It’s official Tinder doesn’t work


When it launched in 2012 Tinder was hailed by singles as a chance to finally meet new people, and reviled by the conservative as simply being a casual sex app. Now a few years later it can be revealed that, while there are clearly exceptions the truth is it’s neither because Tinder doesn’t work.

In the world of Tinder, Bumble and similar apps the problem with being single is no longer the inability to meet people with whom you are mutually attracted, but rather creating a spark with those people.

A study from researchers at Queen Mary University of London, Sapienza University of Rome, and the Royal Ottawa Health Care Group looked at just why people that were clearly matching with one another online were not finding these matches converting into relationships in the real world and what they found is that most likes simply aren’t backed up by enough excitement to do anything about.

Different uses for Tinder

Firstly what they found, to almost no one’s surprise, is that men are much more likely to swipe right than woman, something like 300% more likely, but also that when they got a match men were much less likely to start a conversation.

Only 7 per cent of men who matched with the researchers’ fake profile sent a message, compared to 21 per cent of women who matched with one.

What the study concluded is that women who swipe right generally intend to meet up, while men are simply doing it in the hope of matching with anyone.

They cautioned that sadly this behaviour difference leads to a downward spiral of behaviours in which men swiping right on everyone can lead to women getting overwhelmed with attention, which then makes them even choosier. This, in turn, makes men more desperate, and even less discerning about who they like. It’s no wonder then, in all this confusion, that no one is actually speaking online.

No one is speaking

A further study by Jennie Zhang and Taha Yasseri of Oxford University in the UK found that roughly 50% of all conversations on dating apps were entirely one-sided. And that when there was a mutual conversation only 19% resulted in an exchange of numbers.

These studies were all backed up by a recent one at the Norwegian University of Science, which found that men were generally using the app to meet people for short term encounters, but women were either looking for relationships or simply to boost their self-esteem.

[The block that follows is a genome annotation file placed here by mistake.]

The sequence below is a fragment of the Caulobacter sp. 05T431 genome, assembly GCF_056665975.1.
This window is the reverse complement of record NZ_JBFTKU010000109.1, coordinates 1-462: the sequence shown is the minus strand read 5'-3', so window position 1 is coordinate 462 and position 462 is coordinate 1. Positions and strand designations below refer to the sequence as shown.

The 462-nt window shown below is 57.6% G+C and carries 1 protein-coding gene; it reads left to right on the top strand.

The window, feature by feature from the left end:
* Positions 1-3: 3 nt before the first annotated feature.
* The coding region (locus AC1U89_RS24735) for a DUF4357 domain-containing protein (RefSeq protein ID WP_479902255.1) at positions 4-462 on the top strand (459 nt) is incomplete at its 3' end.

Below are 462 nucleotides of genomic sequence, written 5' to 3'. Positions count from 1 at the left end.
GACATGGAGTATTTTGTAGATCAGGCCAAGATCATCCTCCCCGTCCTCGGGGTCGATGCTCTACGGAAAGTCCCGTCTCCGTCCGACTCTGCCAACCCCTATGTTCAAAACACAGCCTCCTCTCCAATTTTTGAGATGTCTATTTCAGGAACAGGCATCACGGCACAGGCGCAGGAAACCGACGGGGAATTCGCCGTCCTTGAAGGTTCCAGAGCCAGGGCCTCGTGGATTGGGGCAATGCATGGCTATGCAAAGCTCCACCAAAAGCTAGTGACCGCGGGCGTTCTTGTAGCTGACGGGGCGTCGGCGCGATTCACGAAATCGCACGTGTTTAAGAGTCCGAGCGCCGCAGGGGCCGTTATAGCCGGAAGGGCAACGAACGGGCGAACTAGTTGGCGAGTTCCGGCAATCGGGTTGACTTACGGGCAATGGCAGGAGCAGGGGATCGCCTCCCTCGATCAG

This latter use by women is ironic given a study published in July in the Journal of Social and Personal Relationships, which found that compulsive use of dating apps made swipers feel lonelier than they did in the first place. This was particularly true of those with low self-esteem who became trapped in a vicious cycle of swiping, feeling lonely, and then swiping more.

And to make things worse new preliminary studies are finding the gamification of Tinder-style apps in which endless profiles are stacked into “yes” and “no” piles, with occasional rewards from matches, may rather be triggering the same parts of our brain as gambling, and other addictive activities, and not our those related to love at all.

Even meeting up is no guarantee

In the rare instances where internet strangers do actually succeed in meeting up they have two final hurdles to jump. The first is the fact that digital eligibility exceeds physical eligibility. That is to say, people are generally better looking, wittier and smarter online than they are face-to-face. Online personas can be carefully crafted, only the best photos are taken and typed responses can be carefully thought through, while in the harsh light of day, with less time to think, things may not always appear as they seemed online.

Additionally, evolutionary biologists have shown that the greater the time spent with someone the more likely one is to become attracted to them. A Tinder date essentially then allows you to meet someone you thought was a nine out of ten, find out they are a seven out of ten, and then never meet up with them again, dooming any kind of relationship.

And worse news is to come. Research from Michigan State University suggests that even if couples meet up, like each other and then decide to date, they are still a staggering 28 percent more likely to split up within one year. Study author Aditi Paul explained this phenomenon when he told Huffington Post, that when you meet up with people this way you are also aware that there are many other potential relationships out there at any given time and are more likely to quit at the first sign of trouble. “You also don’t share a social network,” he says explaining that there is less social pressure for you to make it work.